Fortunately, that much-needed closure, the “rest” of the story, was as close as my local cinema.

I was too young to drive; a mere freshman in high school. I asked my mom to drop me off at the theater, and amazingly, she did. It was the Plaza in downtown Asheville, which at that time was considered “rough.” I’d already been dropped off on my own or with my little brother Egan at least a handful of times to see the kinds of kung fu and low budget action flicks that people refer to as “grindhouse” these days, and come away unscathed. No way my old man, and certainly not my mom, would sit through that crap if they didn’t have to. So I suppose it seemed reasonable that I could survive a late showing of R rated horror. Maybe my folks were more progressive than I give them credit for. Maybe they secretly hated me. Whichever the case, I caught a break that a lot of kids my age did not, and I wasn’t going to waste it.

Better still, as I sat off to myself awaiting commencement of the darkening and the flickering and the killing, I was surprised to hear familiar voices. I turned to see two junior girls I knew from my school bus, chattering excitedly. I gave a wave and next thing I knew, the ladies were seated on either side of me, squeezing themselves against me for protection against the unfolding atrocities, and sending my young heart into a tailspin of weirdly pleasant associations. I guess my lifelong horror fixation was a sealed deal at that point.

All too soon, the melodious strains of The Chordettes singing “Mister Sandman” swelled, as end credits rolled. At this point, some clever chap impressed his date by calling out “What’s next? Son of Halloween?” It’s weird the things that stick with you. I like to think that couple is still together, that they watch H2 every year, and he cracks that same joke afterward.

The next year, Halloween got another TV showing, and I had acquired a “girlfriend.” You see, I place “girlfriend” in quotations, because the night I went to her house to watch it with her and her folks, she spent the entire time on the phone talking to her “boyfriend.”

So I sat there with her parents, in what was surely an uncomfortable silence for them, and watched my new perennial classic. And you know what? I did not miss ol’ whatsername in the least.

Since that time, I’ve revisited HALLOWEEN maybe five times, which is paltry for someone who considers themselves such a fanboy for it. That’s really the case with most films for me. I believe that, given time between viewings, a movie can continue to surprise you throughout the years, while eliciting memories along the way.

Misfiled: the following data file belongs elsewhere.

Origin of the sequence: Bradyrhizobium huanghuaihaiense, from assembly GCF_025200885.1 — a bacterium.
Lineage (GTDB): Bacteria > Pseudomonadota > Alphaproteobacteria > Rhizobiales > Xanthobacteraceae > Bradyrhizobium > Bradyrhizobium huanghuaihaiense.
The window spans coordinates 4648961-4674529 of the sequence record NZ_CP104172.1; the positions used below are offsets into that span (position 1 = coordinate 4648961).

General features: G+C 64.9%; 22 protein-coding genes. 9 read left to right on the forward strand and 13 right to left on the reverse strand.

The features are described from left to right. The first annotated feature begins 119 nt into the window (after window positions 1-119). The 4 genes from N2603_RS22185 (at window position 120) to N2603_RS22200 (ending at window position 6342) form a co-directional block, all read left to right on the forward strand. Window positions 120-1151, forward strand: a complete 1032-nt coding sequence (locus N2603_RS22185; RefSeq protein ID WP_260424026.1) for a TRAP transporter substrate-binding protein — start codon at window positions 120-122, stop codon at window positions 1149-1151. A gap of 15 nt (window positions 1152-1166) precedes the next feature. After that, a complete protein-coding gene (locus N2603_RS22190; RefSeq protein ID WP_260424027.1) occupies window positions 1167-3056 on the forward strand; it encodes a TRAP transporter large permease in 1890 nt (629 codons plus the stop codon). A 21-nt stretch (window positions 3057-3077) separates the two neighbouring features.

Autumn and Halloween times seem powerfully provocative in producing this effect. The movie HALLOWEEN, just as much. Who knows when I’ll watch it again?

This year, in a sense, I feel I’ll have the opportunity to re-visit that wistful and wonderful time in my life, via David Gordon Green’s updated HALLOWEEN. Like The Shape himself, the film series refuses to die. But now we’ve come full circle, with John Carpenter back to produce, bringing along Jamie Lee Curtis and even the actor who first portrayed Myers, Nick Castle; both reprising their roles.

Advance word is strong, and the release date of October 19 seems just about right (some previous series entries have dropped in August! Sacrilege!)

I will be there.

And don’t worry, Laurie! I’ve kept my kung fu skills sharp.

Red Harvest Blog Tour

Check out these horrifying blogs for giveaways, excerpts, and more!

CLICK THE IMAGE FOR MORE INFO!

The Haunted Hollow Chronicles

It’s here! Get your copy of RED HARVEST today! Click on the image below.

In the epic tradition of Stephen King, Dean Koontz, and Jonathan Maberry, a chilling new masterwork of small-town evil, centuries-old traditions, and newly-risen terror…

Red Harvest

Every year at harvest time, something strange and wonderful happens in the sleepy farm community of Ember Hollow. It comes alive. Truckloads of pumpkins are sent off to be carved into lanterns. Children scramble to create the creepiest, scariest costumes. Parents stock up on candy and prepare for the town’s celebrated Pumpkin Parade. And then there is Devil’s Night . . .

But this year, something is different. Some of the citizens are experiencing dark, disturbing visions. Others are beginning to wonder if they’re losing their minds, or maybe their souls. One newly sober singer with the voice of a fallen angel is tempted to make a deal that will seal his fate. And one very odd boy is kept locked in a shed by his family—for reasons too horrible to imagine . . .

Whatever is happening to this town, they’re going to make it through this Halloween. Even if it kills them . . .

Also available in paperback at Amazon 📖 CLICK HERE

and in the UK 🇬🇧 CLICK HERE

Welcome to Ember Hollow

RED-HARVEST.pngFrom the first review on Goodreads!